Space Photos of the Week: Hubble Sees Things a Long Time Ago
The Hubble Space Telescope is a time machine. Images like this reveal the earliest galaxies, because they gather light in the infrared range. Hubble is especially designed to look at that spectrum, and these dazzling galaxies were captured by the ‘scope in 2014. This particular photo combines infrared data, which highlights the older galaxies, and visible light, which highlights the newer ones.
Hot Jupiters are exoplanets that are similar in size and composition to the Jupiter in our solar system, but their close orbital period around their host star makes them hot! Really hot. Scientists are studying exoplanets like WASP-121b, which are known as “ultra-hot Jupiters,” They are tidally locked to their host star the way our moon is locked to the Earth, and one face of the planet is always facing its star. That means that the day side is constantly scorched. Scientists thought these types of exoplanets might be able to hold onto water molecules but new data shows that the day sides are so hot and irradiated that whatever water molecules might exist get ripped apart before getting swept away onto the planet’s night side. Scientists think the recondensed water molecules then form into clouds that get swept back to the day side only to get destroyed again.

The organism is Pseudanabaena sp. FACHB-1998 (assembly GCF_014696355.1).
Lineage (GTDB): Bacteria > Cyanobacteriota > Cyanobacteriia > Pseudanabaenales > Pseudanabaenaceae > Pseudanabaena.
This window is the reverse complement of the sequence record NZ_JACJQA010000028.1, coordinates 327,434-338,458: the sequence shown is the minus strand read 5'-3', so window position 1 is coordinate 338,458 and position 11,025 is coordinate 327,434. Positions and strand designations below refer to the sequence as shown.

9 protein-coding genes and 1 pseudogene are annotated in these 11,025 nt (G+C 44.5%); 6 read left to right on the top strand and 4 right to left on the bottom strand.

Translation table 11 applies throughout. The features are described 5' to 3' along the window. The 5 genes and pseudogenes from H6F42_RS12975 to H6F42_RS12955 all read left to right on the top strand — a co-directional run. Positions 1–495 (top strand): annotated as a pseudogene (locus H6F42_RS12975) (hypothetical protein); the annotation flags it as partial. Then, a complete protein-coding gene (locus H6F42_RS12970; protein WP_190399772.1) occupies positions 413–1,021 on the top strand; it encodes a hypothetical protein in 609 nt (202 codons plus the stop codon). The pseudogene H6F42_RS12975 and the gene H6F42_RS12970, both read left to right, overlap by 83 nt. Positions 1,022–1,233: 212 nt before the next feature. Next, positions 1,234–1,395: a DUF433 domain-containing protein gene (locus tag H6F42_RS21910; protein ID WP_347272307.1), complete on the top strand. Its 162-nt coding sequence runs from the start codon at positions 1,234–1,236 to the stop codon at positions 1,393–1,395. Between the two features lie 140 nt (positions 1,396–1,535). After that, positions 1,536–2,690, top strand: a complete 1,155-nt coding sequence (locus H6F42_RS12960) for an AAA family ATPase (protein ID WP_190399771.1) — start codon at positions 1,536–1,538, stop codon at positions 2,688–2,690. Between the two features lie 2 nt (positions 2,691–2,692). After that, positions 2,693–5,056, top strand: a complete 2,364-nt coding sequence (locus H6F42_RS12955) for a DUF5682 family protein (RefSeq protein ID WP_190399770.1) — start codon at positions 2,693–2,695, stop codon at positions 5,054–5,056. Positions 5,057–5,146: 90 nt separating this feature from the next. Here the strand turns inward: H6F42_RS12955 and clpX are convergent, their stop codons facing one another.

Saturn’s largest moon Titan dominates in this photo taken by the Cassini spacecraft in 2009. One of Saturn’s smaller moons, Tethys drift off camera to the right, almost dissolving into the haze of Titan’s atmosphere.
Galaxies, galaxies everywhere! This is a massive galaxy cluster captured by the Hubble Space Telescope. There is so much mass to these objects that they warp space itself, creating what’s called a lensing effect, seen here as the wispy circle in the center of the photo. Light bends around this mass, making it look (from our perspective), like the galaxies are stretching like taffy.
This is a map of a star, an OB-type star to be exact, and using the European Space Agency’s GAIA data, scientists have created the first-ever star density map. This 3D model shows the structure of these OB-type stars, the most massive, hottest and brightest stars in our galaxy. OB stars burn so hot that their lives are relatively short, with a lifespan of only a few tens of millions of years, and scientists collected data on more than 400,000 of them in order to create this model.